ll people are either Jews or Hellenes,” wrote Heinrich Heine in 1840, “either people with ascetic instincts, a hostility to images, and an addiction to spiritualizing, or people with a cheerful and realistic nature and pride in developing.” Over the next century or so, a stark opposition of Judaism (or “Hebraism,” as Matthew Arnold was soon to call it) and Hellenism became, in its various versions, a familiar topos in the history of the West.
In some circles, it is alive and well to this day, and for good reason. Practitioners of traditional Judaism recall annually the brutal defeats of their ancestors by the Romans, who were inheritors, admirers, and imitators of the Greeks and in whose eastern empire (where most Jews lived) Greek remained the lingua franca. The defeats left a bitter taste in the mouths of the ancient rabbis. In the Talmud, for example, a scenario is predicted in which various nations, including even the once-brutal Egyptians, successfully present gifts to the messiah, but God rejects the overtures of the Romans, citing this verse from Psalms: “Rebuke the beast of the reeds, the herd of bulls . . . Who scattered peoples and delight in wars!” The judgment is still widespread among Jews that the conflict was one of mutually repellent worldviews, and not simply of a rebellious province against its imperial overlords in one delimited period.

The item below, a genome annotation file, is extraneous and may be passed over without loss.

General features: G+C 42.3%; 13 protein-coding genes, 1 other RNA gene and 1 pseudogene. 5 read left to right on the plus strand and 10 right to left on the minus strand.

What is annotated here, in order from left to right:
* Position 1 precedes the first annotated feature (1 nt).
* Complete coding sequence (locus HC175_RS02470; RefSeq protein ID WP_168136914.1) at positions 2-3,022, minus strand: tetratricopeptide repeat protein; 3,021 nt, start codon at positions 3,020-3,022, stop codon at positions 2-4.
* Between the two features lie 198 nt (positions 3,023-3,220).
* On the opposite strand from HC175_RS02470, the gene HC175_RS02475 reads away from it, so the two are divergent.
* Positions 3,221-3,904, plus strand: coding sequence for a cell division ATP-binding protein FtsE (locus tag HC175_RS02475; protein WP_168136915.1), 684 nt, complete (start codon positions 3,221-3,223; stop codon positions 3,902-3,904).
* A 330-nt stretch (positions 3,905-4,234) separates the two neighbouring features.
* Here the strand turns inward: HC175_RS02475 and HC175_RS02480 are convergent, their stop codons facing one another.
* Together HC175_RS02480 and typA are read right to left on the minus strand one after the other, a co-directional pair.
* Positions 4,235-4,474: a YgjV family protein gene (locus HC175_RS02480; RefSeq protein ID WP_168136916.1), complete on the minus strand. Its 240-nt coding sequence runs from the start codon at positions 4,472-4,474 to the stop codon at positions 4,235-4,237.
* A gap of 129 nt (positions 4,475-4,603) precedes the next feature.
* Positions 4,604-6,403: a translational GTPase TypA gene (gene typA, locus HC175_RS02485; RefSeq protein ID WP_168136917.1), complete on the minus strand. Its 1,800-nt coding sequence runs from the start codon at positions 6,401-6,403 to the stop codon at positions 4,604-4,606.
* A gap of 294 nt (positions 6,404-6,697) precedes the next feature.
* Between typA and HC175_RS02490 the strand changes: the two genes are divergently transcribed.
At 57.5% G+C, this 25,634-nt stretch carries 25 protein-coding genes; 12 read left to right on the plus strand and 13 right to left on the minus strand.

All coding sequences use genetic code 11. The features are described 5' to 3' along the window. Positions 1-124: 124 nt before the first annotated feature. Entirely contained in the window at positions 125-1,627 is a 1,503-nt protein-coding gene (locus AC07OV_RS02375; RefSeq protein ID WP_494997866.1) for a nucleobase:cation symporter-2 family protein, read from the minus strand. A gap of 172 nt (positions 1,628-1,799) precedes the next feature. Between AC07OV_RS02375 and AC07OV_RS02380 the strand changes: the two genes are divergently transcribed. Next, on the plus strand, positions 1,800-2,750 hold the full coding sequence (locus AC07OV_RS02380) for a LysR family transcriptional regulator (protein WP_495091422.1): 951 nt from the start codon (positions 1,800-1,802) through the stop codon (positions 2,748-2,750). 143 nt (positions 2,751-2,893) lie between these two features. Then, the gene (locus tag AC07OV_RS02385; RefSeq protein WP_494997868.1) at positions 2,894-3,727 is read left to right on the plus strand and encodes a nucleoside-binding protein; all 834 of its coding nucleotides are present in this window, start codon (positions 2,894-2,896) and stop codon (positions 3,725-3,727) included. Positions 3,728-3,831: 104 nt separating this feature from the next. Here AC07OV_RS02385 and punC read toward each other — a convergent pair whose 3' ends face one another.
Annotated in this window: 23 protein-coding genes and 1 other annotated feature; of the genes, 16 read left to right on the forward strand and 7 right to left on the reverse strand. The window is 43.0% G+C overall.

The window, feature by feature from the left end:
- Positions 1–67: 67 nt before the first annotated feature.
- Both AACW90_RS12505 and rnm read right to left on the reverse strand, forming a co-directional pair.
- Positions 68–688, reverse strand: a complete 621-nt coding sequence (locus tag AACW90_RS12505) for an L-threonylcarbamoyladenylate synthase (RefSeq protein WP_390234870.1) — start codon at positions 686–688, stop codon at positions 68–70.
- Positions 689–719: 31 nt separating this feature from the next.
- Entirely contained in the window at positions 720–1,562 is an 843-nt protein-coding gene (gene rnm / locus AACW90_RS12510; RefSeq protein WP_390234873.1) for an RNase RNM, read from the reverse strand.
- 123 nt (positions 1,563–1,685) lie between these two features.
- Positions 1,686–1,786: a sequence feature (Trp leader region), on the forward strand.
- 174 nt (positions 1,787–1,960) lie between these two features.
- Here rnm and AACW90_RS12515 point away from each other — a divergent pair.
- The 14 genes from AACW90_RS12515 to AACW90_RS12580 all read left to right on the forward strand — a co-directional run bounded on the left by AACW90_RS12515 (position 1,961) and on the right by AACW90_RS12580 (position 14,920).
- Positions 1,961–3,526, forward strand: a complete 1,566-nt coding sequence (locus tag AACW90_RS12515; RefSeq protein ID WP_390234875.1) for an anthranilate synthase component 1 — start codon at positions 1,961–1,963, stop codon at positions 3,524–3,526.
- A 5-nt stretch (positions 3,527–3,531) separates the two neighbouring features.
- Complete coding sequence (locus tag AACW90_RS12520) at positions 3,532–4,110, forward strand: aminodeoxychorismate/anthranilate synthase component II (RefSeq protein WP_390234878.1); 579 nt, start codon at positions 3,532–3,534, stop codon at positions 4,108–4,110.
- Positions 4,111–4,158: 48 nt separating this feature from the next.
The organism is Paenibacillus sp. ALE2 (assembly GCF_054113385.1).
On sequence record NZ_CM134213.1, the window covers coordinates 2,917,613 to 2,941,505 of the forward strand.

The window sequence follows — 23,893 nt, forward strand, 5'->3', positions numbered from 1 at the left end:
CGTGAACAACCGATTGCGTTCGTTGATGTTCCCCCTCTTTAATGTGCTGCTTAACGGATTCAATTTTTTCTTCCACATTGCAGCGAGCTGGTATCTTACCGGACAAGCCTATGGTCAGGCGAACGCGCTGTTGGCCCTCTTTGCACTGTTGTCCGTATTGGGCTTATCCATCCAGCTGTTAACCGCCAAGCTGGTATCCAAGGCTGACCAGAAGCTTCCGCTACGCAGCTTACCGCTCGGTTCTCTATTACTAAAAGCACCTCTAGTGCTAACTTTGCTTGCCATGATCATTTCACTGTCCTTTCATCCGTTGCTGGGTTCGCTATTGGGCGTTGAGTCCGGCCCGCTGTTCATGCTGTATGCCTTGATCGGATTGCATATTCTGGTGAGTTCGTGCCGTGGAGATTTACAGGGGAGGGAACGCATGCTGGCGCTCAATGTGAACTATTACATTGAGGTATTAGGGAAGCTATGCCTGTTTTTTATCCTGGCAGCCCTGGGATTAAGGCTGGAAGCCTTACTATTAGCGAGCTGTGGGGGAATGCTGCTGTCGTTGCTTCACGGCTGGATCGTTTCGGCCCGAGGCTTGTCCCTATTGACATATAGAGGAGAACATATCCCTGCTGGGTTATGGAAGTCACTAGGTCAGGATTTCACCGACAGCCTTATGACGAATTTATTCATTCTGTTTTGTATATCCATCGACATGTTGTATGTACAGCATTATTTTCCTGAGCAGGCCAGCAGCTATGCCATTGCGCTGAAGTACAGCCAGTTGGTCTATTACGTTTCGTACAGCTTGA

In his highly accessible Aphrodite and the Rabbis, Burton L. Visotzky challenges that view and tells instead a story of the deep influence of Roman culture on the Judaism of Talmudic times. As he sees it, Israelite or biblical religion was focused on the Temple in Jerusalem, and it was only in the Roman period, when the Temple was destroyed and the hereditary priests (kohanim) were replaced by a new religious leader, the rabbi, that anything that can rightly be called “Judaism” emerged. The shift was indeed momentous. “The very emphasis on the revelation at Sinai as the signal event forming Jewish identity was itself a Roman-era novelty,” Visotzky writes. “During the biblical era the exodus from Egypt was the seminal event of Israelite history. Only after the Temple was destroyed [in 70 c.e.] and Judaism reconstituted around the Book did it become necessary to shift emphasis to Sinai.”